Incidentally, the other Iowa transfer – Tyrone Tracy Jr. – finished with no catches and one rushing attempt for five yards. Tracy suffered a clean, hard hit from Sebastian Castro on a third-down pass in the third quarter, causing the throw to fall incomplete. Tracy looked shaken up as he left the field.

Merriweather said he was able to talk to Jones and Tracy after the game.

"I didn't say nothing," Merriweather said, laughing and knowing he didn't have to. The scoreboard said everything they needed to know.

Purdue came into Saturday having scored at least 20 points in 14 straight games. Against the Hawkeyes, it managed just three.

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Sam LaPorta sees 'snowball effect' of Iowa offense as winds howl
Iowa tight end Sam LaPorta had three catches for 71 yards and a touchdown in a 24-3 win at Purdue.
Chad Leistikow, Hawk Central

Sam LaPorta made a case for first-team all-Big Ten on Saturday.

LaPorta and Purdue’s Payne Durham came into the day 1-2 in the conference in catches for tight ends, but LaPorta had zero touchdown grabs to Durham’s four.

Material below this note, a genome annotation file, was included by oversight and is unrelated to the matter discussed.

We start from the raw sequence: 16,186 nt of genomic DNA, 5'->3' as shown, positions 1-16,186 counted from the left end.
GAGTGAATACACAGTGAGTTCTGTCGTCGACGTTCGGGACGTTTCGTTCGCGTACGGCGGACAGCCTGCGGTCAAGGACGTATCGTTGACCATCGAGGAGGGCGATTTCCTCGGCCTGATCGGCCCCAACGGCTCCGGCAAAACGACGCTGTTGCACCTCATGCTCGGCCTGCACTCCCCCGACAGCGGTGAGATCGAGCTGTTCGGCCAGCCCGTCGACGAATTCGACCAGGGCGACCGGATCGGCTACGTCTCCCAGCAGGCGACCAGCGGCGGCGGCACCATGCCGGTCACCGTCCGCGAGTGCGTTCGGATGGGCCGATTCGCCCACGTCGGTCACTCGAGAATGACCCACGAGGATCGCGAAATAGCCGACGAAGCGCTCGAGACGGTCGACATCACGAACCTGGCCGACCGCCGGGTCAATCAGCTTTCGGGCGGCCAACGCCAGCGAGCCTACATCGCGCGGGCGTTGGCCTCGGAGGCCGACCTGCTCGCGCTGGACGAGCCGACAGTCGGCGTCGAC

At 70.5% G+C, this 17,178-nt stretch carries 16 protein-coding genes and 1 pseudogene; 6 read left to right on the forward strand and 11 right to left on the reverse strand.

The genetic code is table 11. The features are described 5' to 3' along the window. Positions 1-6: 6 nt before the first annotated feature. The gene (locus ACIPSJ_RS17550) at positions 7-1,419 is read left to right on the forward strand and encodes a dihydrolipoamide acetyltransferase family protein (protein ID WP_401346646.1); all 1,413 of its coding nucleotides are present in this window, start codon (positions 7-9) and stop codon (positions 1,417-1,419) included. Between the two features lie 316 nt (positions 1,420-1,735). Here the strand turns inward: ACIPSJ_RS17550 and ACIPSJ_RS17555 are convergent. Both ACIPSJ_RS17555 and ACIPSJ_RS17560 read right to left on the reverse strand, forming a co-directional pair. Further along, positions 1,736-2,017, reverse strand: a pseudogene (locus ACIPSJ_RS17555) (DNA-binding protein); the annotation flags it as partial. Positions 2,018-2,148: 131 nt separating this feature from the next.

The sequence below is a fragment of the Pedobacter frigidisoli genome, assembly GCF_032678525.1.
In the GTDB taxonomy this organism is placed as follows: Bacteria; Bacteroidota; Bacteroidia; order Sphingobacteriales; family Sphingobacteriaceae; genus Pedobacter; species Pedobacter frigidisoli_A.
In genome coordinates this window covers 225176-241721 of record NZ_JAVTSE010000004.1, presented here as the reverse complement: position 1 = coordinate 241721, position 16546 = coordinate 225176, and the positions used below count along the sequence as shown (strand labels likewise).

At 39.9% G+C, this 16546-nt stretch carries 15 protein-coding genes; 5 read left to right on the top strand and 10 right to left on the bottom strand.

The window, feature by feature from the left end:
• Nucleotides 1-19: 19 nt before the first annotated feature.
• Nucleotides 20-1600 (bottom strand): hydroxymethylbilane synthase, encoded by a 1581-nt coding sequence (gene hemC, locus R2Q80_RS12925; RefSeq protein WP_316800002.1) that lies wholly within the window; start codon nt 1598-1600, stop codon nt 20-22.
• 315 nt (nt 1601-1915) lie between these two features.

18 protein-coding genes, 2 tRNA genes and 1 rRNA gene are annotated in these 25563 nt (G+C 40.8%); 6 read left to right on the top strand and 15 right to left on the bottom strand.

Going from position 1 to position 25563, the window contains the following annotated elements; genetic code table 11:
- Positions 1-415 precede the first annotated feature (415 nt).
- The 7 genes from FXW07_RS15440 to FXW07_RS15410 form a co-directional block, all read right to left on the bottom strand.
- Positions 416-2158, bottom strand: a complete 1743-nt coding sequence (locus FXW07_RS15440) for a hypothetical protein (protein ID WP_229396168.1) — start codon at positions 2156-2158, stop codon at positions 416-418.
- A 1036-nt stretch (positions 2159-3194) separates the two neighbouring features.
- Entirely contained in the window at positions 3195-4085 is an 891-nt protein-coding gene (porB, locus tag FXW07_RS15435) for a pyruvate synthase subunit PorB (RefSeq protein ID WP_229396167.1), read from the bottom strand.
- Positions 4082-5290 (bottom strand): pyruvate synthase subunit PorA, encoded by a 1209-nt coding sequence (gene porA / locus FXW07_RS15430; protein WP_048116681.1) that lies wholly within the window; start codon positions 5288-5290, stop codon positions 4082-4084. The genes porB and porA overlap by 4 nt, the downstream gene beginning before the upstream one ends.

That changed early in the second quarter, as LaPorta snagged his first TD reception of the season − though it wasn’t his first of 2022. This was the senior tight end’s first score since rumbling for a long touchdown on a designed screen pass in Iowa’s 20-17 Citrus Bowl loss to Kentucky on Jan. 1.

On Saturday, LaPorta made a game-turning catch for the Hawkeyes. In a 0-0 score after Iowa’s defense had forced three Purdue punts, the Hawkeyes took over at their own 9-yard line late in the first quarter. On a second-and-7, Petras threw a perfectly placed deep ball to LaPorta for 41 yards that flipped the field and momentum. LaPorta would catch 30 more yards of passes on that scoring drive – the first a 14-yard grab on a third-and-8 conversion, then on a 16-yard crossing route for a touchdown on the very next play.

That ball was one of Petras’ best balls of the day, perfectly placing the pass between three Purdue defenders. LaPorta caught the ball inside the 5 and easily got into the end zone for a 7-0 Iowa lead.

"We kind of caught them checking into a different defense," Petras said. "They must have busted coverage-wise, because no one was near Sam. That was easy. Just don’t miss him, and get into the end zone."